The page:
BBMP employs 216 marshals across the city in 54 teams, working 12 hours a day. In addition, 198 ward-level SWM marshals also participate in COVID duties for a few hours a day. He appeals to citizens to report zones and wards where social distancing/masking norms are being flouted, and so the Marshals can step in to counsel and penalise.

We still have a long way to go before we achieve absolute normalcy. Colonel Rajbir Singh adds, “India has done very well in terms of enforcement however we definitely need to be more socially responsible. That our actions will affect the health and well being of others should be ingrained in our system without someone having to tell us about it.”

Colonel Rajbir Singh, Chief Marshal, BBMP, says there are many instances of citizens not wearing masks. “Some people refuse to wear the mask while continuing to argue with us — our health and our family’s health is at risk here!.” BBMP is now filing FIRs in such situations, under Karnataka Epidemic Diseases Ordinance 2020.

BBMP employs 216 marshals across the city in 54 teams, working 12 hours a day. In addition, 198 ward-level SWM marshals also participate in COVID duties for a few hours a day. He appeals to citizens to report zones and wards where social distancing/masking norms are being flouted, and so the Marshals can step in to counsel and penalise.

We still have a long way to go before we achieve absolute normalcy. Colonel Rajbir Singh adds, “India has done very well in terms of enforcement however we definitely need to be more socially responsible. That our actions will affect the health and well being of others should be ingrained in our system without someone having to tell us about it.”

Yes, it’s time for collective social responsibility. May we tide over the rest of the pandemic with more voluntarism, consideration for self/others and, as they would say in Sweden, bring on the “folkvett” (good conduct and behaviour).

Isha Pant IPS

BCP is actively involved in enforcing mask and social distancing protocols in Bengaluru city. Our staff across  109 police stations fine those who are not following these protocols. This is being done independently of the lovely work the BBMP Marshals are doing. We also assist them wherever required. For instance, we continue to help BBMP file and action complaints on serial masking and social distancing offenders under Karnataka Epidemic Diseases Ordinance 2020.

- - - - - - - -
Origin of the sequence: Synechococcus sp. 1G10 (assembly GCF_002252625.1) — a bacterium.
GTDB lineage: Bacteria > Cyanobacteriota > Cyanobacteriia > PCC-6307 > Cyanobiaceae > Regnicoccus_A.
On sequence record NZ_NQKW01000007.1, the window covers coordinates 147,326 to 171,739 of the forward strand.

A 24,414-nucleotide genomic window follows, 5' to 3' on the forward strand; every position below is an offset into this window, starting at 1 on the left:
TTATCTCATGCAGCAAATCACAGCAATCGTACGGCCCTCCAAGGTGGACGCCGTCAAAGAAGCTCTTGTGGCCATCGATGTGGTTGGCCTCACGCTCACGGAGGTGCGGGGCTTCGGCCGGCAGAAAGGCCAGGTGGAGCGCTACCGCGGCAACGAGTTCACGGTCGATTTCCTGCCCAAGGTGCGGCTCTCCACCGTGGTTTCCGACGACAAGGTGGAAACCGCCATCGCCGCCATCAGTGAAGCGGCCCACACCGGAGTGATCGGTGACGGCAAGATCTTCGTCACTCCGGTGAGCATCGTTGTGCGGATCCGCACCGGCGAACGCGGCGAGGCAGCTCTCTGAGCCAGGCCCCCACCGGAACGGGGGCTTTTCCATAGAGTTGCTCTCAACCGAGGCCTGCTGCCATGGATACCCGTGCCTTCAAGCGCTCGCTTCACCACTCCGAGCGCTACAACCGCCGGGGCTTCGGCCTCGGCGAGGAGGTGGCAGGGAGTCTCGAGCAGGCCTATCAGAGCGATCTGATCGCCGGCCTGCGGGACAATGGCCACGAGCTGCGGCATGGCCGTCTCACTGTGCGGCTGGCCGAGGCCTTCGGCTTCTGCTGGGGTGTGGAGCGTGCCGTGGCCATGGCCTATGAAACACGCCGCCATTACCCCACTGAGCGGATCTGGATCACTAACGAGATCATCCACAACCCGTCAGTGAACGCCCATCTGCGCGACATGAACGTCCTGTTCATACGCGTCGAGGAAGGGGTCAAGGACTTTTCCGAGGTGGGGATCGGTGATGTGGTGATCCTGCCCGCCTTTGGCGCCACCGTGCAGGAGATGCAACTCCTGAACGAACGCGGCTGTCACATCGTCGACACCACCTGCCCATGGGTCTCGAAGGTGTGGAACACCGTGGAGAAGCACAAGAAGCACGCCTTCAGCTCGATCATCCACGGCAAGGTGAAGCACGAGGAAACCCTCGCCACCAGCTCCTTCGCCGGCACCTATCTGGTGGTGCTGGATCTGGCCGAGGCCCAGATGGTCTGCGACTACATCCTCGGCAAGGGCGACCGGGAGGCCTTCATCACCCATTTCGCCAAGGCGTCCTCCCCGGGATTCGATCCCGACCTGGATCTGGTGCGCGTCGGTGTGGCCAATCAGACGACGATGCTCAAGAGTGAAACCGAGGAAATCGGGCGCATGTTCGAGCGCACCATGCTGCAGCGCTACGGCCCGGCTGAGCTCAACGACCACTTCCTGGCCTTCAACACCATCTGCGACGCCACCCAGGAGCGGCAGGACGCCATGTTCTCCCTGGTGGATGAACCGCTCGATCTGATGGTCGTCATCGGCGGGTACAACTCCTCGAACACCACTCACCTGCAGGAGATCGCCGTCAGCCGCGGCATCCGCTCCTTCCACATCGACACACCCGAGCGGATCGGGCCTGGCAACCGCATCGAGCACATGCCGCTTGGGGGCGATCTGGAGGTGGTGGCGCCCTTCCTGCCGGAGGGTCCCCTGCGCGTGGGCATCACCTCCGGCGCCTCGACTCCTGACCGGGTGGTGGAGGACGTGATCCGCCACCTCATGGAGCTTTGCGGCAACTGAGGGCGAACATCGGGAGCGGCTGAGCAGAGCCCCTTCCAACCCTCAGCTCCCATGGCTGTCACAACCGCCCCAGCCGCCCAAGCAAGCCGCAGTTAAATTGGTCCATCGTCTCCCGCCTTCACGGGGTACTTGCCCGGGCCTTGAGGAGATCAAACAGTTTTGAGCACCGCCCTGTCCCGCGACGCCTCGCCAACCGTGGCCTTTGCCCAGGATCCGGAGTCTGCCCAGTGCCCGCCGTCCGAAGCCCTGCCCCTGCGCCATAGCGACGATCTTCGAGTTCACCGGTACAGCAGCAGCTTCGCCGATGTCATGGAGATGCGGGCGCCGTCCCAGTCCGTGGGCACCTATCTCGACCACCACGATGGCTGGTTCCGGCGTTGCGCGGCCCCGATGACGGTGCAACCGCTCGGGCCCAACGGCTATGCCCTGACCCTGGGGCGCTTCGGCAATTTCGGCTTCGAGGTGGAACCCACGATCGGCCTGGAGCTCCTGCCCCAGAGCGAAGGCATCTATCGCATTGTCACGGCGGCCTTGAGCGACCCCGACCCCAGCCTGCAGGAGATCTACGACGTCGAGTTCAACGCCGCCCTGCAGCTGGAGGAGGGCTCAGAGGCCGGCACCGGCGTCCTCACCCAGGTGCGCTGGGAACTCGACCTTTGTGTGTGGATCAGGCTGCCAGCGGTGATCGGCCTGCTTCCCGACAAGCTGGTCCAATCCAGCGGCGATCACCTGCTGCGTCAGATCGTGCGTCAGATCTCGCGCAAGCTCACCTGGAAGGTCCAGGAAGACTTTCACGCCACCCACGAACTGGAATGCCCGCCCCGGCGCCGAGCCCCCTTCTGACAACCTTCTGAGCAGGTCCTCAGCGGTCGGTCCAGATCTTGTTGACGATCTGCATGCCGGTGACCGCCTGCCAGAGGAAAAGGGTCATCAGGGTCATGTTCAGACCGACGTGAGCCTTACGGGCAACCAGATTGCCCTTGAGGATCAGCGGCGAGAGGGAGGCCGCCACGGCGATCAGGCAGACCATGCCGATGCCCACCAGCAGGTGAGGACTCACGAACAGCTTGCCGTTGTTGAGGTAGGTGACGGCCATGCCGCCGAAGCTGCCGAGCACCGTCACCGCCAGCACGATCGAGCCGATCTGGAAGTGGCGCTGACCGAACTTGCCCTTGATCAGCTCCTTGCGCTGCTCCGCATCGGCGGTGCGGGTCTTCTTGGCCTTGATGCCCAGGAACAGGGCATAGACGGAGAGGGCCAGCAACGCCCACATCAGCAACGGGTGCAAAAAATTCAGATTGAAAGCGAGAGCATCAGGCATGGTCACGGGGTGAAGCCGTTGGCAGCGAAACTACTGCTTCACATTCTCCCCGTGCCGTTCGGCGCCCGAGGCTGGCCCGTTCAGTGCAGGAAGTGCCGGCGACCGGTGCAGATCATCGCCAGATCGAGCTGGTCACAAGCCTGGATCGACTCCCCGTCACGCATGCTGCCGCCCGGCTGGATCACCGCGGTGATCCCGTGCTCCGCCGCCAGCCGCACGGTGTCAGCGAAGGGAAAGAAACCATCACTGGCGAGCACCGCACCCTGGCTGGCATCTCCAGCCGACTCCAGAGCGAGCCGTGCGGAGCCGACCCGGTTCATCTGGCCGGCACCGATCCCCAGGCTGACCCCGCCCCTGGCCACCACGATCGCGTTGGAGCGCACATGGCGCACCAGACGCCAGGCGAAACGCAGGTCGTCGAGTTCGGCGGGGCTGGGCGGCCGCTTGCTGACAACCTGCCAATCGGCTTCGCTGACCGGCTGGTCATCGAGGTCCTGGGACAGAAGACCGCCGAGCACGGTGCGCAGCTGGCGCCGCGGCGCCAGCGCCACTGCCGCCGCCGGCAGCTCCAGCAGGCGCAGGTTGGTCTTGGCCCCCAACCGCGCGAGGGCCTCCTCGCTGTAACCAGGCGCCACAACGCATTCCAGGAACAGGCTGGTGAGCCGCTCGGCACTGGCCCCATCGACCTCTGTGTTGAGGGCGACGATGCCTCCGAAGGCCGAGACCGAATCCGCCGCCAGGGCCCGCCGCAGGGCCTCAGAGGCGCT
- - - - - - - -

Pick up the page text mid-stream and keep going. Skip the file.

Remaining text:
Isha Pant, Deputy Commissioner of Police, Command Centre, Bengaluru 
About Harini Raghavan 2 Articles
Harini Raghavan is the co-founder of Multiversal, a leadership advisory firm. Outside work, she is an active citizen and advocates for civic and animal welfare.

2 Comments

  1. I wish the flight arrivals were monitored well instead of tracing as the UK virus was known before the flights landed. Colonel’s efforts with his Marshalls’ team is good to see but for a city like Bangalore this force is too little. People like Harini and their effort to volunteer and alert people I could see today fell on deaf ears. And the callous attitude of not wearing mask in open public places is scary. People like Harini don’t give up easily. That is refreshing to know.

  2. A good overview of covid,past,present and future.The answers to querries on the aftermath of the much awaited vaccine leaves,admittedly,all who felt all will be well thereafter,little disappointed.But then we have to face facts.Along with vaccine that we need to persist with mask,social distancing etc is indeed a matter for adoption sacro sanctl.There must be awareness all round.And each one of us should be support system of sorts to the Marshalls,who are doing a wonderfuljob.There must be awareness campaigns,innovative and relevant,in which the likes of Rotary,Lions,mahila mandal and similar service organisations must be involved.For example organise a show for both men and women where they can showcase attractive and effective masks.An award for toppers should help in giving a nudge to awareness.
    In a nutshell this interview has succinctly brought out that the game is not over and we need to be guarded for quite some time to come.
    A useful and timely write up.Keep it up.